Further provisions are specified in the Higher Education Ordinance, issued by the Government. For instance, the Ordinance states that students must be given the opportunity to influence their studies. The Ordinance contains regulations on entrance qualifications, the selection for courses and programmes and the appointment of teachers and doctoral students. It also includes regulations on requirements in course and programme syllabuses, on grades and on qualifications. Annex 2 of the Ordinance contains a System of Qualifications, which includes descriptions of scope and learning outcomes for all degrees.

HEIs also are governed by the Government’s annual public service agreements with each HEI. The public service agreement specifies such requirements as that educational offerings are to correspond to demand from students and the needs of the labour market, and the size of the state funding for first- and second-cycle education and for research and third-cycle education. They can also include specific assignments given to HEIs.

Since the public-sector HEIs are public authorities, they are also governed by other regulations, such as the Administrative Procedures Act, the Annual Reports and Budget Documentation Ordinance and the Environmental Management Ordinance. Naturally, the Discrimination Act also applies to HEIs.

Allocation of resources to higher education institutions

The state has a significant commitment for financing HEIs. Higher education is for the most part free-of-charge and the State allocates significant resources for research conducted by the HEIs.

The Riksdag determines the allocation of resources for education and research for each HEI through the annual budget bill. The HEIs receive separate allocations for education and for research and third-cycle education.

Funding for first- and second-cycle education is based partly on the number of enrolled students (converted to full-time equivalents (FTE)) within the different disciplinary domains and, in part, on credits earned by students (converted to annual performance equivalents (APE)). The allocation of resources is thus fully based on performance. The funding per FTE and APE varies for different disciplinary domains. Technology and engineering, for example, receive more than social science.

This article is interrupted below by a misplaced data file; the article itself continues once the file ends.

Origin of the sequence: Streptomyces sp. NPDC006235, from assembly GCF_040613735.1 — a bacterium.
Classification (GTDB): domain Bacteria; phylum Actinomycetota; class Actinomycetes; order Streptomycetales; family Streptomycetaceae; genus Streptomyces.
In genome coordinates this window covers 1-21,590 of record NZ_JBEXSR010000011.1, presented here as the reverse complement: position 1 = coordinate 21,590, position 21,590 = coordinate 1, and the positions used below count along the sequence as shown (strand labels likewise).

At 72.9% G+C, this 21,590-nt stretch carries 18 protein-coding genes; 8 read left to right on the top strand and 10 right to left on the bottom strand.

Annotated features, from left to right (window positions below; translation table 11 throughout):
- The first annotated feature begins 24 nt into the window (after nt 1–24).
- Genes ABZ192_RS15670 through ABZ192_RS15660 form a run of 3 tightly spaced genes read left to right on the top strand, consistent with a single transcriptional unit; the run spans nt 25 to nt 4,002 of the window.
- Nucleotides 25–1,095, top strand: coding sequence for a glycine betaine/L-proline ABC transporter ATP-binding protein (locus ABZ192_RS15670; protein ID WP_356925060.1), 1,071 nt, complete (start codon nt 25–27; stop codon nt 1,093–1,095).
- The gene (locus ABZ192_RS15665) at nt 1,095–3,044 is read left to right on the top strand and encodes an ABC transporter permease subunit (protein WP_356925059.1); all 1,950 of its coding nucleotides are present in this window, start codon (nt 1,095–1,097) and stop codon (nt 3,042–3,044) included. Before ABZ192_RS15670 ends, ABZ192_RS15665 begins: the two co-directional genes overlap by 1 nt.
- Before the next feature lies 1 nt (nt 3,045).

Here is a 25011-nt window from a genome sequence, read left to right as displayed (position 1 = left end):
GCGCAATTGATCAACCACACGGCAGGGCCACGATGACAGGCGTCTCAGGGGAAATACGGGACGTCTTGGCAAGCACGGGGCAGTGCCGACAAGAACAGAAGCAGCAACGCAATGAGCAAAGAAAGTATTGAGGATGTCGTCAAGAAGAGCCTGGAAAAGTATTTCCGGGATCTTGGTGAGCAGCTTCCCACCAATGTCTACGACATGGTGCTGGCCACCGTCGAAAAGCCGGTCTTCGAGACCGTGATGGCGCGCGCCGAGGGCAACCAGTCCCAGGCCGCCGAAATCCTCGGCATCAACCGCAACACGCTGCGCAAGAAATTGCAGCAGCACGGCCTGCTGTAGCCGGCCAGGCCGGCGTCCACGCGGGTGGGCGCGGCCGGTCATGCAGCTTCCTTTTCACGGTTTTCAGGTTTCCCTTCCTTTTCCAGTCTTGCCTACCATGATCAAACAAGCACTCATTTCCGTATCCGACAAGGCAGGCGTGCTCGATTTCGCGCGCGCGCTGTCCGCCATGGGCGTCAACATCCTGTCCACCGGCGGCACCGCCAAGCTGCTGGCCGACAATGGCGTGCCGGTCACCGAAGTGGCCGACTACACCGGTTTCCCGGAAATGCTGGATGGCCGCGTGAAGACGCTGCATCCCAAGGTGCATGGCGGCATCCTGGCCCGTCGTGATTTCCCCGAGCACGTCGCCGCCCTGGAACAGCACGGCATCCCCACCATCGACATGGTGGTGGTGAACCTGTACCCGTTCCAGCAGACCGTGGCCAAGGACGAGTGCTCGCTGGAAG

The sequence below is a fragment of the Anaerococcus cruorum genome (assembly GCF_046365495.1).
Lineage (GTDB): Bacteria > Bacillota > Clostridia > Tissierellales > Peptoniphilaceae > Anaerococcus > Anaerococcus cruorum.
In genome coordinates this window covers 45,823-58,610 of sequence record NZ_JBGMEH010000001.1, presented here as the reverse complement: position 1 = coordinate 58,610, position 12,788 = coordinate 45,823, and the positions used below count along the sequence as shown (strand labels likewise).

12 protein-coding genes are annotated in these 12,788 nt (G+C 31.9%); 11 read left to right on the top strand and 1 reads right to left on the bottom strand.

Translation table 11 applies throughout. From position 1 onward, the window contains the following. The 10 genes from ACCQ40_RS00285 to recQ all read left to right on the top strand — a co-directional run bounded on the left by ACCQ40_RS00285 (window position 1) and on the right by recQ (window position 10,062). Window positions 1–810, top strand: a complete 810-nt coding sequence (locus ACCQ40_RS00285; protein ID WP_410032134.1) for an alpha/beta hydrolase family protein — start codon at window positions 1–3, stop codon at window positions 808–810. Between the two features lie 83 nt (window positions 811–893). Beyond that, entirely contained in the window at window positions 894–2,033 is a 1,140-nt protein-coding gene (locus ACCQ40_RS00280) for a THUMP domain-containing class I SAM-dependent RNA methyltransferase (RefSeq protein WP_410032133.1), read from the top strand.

Each year, the Government determines the highest reimbursement for FTEs and APEs that a HEI can receive in total for a budget year, known as the funding cap. The funding cap is defined in the HEI’s public service agreement.

The funding for research and third-cycle education that HEIs receive directly from the Government is in the form of a base grant that may be used freely within different fields of research. The base grant is defined in the HEI’s public service agreement. Only a small part of the funding is performance based. This part is based on scholarly production, external funding and collaboration with the surrounding society. Beyond the direct government funding, significant state funds are allocated through research funding agencies, which are governed by various ministries and which are applied for in competition with other applicants. Research and third-cycle education are also funded to a considerable extent by other research funding bodies, such as private foundations or the European Union.

This page was last updated 15 November 2023